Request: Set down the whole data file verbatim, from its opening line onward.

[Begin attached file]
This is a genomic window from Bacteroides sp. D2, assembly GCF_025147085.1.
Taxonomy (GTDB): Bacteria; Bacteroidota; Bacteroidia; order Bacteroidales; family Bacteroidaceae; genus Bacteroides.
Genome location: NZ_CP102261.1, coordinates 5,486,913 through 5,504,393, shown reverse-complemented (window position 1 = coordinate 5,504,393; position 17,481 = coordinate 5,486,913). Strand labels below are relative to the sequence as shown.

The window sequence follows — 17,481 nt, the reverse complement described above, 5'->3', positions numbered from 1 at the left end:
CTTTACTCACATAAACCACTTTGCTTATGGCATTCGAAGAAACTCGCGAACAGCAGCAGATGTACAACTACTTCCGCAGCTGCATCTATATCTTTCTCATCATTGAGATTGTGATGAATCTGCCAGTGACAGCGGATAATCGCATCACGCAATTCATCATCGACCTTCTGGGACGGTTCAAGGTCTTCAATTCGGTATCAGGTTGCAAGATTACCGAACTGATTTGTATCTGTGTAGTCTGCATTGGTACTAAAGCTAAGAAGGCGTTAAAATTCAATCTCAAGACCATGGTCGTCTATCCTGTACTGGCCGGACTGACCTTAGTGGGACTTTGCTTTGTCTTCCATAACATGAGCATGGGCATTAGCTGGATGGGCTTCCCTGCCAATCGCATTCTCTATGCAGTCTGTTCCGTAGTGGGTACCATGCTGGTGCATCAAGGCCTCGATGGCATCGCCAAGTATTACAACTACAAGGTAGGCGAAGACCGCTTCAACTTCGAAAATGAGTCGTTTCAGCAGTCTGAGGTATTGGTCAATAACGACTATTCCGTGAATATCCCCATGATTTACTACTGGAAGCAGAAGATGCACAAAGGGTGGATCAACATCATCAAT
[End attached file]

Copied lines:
This is a genomic window from Bacteroides sp. D2, assembly GCF_025147085.1.
Taxonomy (GTDB): Bacteria; Bacteroidota; Bacteroidia; order Bacteroidales; family Bacteroidaceae; genus Bacteroides.
Genome location: NZ_CP102261.1, coordinates 5,486,913 through 5,504,393, shown reverse-complemented (window position 1 = coordinate 5,504,393; position 17,481 = coordinate 5,486,913). Strand labels below are relative to the sequence as shown.

The window sequence follows — 17,481 nt, the reverse complement described above, 5'->3', positions numbered from 1 at the left end:
CTTTACTCACATAAACCACTTTGCTTATGGCATTCGAAGAAACTCGCGAACAGCAGCAGATGTACAACTACTTCCGCAGCTGCATCTATATCTTTCTCATCATTGAGATTGTGATGAATCTGCCAGTGACAGCGGATAATCGCATCACGCAATTCATCATCGACCTTCTGGGACGGTTCAAGGTCTTCAATTCGGTATCAGGTTGCAAGATTACCGAACTGATTTGTATCTGTGTAGTCTGCATTGGTACTAAAGCTAAGAAGGCGTTAAAATTCAATCTCAAGACCATGGTCGTCTATCCTGTACTGGCCGGACTGACCTTAGTGGGACTTTGCTTTGTCTTCCATAACATGAGCATGGGCATTAGCTGGATGGGCTTCCCTGCCAATCGCATTCTCTATGCAGTCTGTTCCGTAGTGGGTACCATGCTGGTGCATCAAGGCCTCGATGGCATCGCCAAGTATTACAACTACAAGGTAGGCGAAGACCGCTTCAACTTCGAAAATGAGTCGTTTCAGCAGTCTGAGGTATTGGTCAATAACGACTATTCCGTGAATATCCCCATGATTTACTACTGGAAGCAGAAGATGCACAAAGGGTGGATCAACATCATCAAT